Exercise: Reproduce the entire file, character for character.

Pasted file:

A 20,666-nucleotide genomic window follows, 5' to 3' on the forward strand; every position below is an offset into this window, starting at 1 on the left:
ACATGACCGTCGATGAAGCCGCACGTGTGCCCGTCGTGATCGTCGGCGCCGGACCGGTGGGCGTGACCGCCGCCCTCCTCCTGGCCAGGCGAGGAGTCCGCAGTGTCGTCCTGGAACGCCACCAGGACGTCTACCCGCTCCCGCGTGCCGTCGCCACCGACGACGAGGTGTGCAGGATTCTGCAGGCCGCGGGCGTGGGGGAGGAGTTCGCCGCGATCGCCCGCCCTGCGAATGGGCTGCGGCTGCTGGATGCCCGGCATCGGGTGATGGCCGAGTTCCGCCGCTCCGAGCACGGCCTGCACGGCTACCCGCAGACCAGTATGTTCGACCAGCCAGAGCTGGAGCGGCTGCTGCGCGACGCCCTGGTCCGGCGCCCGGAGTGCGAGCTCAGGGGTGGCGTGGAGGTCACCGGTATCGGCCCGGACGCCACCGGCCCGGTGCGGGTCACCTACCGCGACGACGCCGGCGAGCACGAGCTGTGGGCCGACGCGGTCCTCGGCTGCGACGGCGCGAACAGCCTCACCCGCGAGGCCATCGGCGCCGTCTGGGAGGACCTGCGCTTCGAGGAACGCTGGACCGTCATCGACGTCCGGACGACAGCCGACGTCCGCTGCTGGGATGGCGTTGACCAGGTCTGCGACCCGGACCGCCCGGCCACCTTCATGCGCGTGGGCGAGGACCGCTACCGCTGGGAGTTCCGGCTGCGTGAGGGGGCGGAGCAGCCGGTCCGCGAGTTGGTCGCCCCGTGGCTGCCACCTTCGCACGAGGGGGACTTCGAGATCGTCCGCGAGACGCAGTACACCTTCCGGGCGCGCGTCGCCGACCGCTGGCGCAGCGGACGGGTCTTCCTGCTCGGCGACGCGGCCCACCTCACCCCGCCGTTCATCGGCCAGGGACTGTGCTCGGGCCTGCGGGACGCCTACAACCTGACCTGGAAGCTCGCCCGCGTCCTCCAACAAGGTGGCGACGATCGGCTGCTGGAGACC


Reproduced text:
A 20,666-nucleotide genomic window follows, 5' to 3' on the forward strand; every position below is an offset into this window, starting at 1 on the left:
ACATGACCGTCGATGAAGCCGCACGTGTGCCCGTCGTGATCGTCGGCGCCGGACCGGTGGGCGTGACCGCCGCCCTCCTCCTGGCCAGGCGAGGAGTCCGCAGTGTCGTCCTGGAACGCCACCAGGACGTCTACCCGCTCCCGCGTGCCGTCGCCACCGACGACGAGGTGTGCAGGATTCTGCAGGCCGCGGGCGTGGGGGAGGAGTTCGCCGCGATCGCCCGCCCTGCGAATGGGCTGCGGCTGCTGGATGCCCGGCATCGGGTGATGGCCGAGTTCCGCCGCTCCGAGCACGGCCTGCACGGCTACCCGCAGACCAGTATGTTCGACCAGCCAGAGCTGGAGCGGCTGCTGCGCGACGCCCTGGTCCGGCGCCCGGAGTGCGAGCTCAGGGGTGGCGTGGAGGTCACCGGTATCGGCCCGGACGCCACCGGCCCGGTGCGGGTCACCTACCGCGACGACGCCGGCGAGCACGAGCTGTGGGCCGACGCGGTCCTCGGCTGCGACGGCGCGAACAGCCTCACCCGCGAGGCCATCGGCGCCGTCTGGGAGGACCTGCGCTTCGAGGAACGCTGGACCGTCATCGACGTCCGGACGACAGCCGACGTCCGCTGCTGGGATGGCGTTGACCAGGTCTGCGACCCGGACCGCCCGGCCACCTTCATGCGCGTGGGCGAGGACCGCTACCGCTGGGAGTTCCGGCTGCGTGAGGGGGCGGAGCAGCCGGTCCGCGAGTTGGTCGCCCCGTGGCTGCCACCTTCGCACGAGGGGGACTTCGAGATCGTCCGCGAGACGCAGTACACCTTCCGGGCGCGCGTCGCCGACCGCTGGCGCAGCGGACGGGTCTTCCTGCTCGGCGACGCGGCCCACCTCACCCCGCCGTTCATCGGCCAGGGACTGTGCTCGGGCCTGCGGGACGCCTACAACCTGACCTGGAAGCTCGCCCGCGTCCTCCAACAAGGTGGCGACGATCGGCTGCTGGAGACC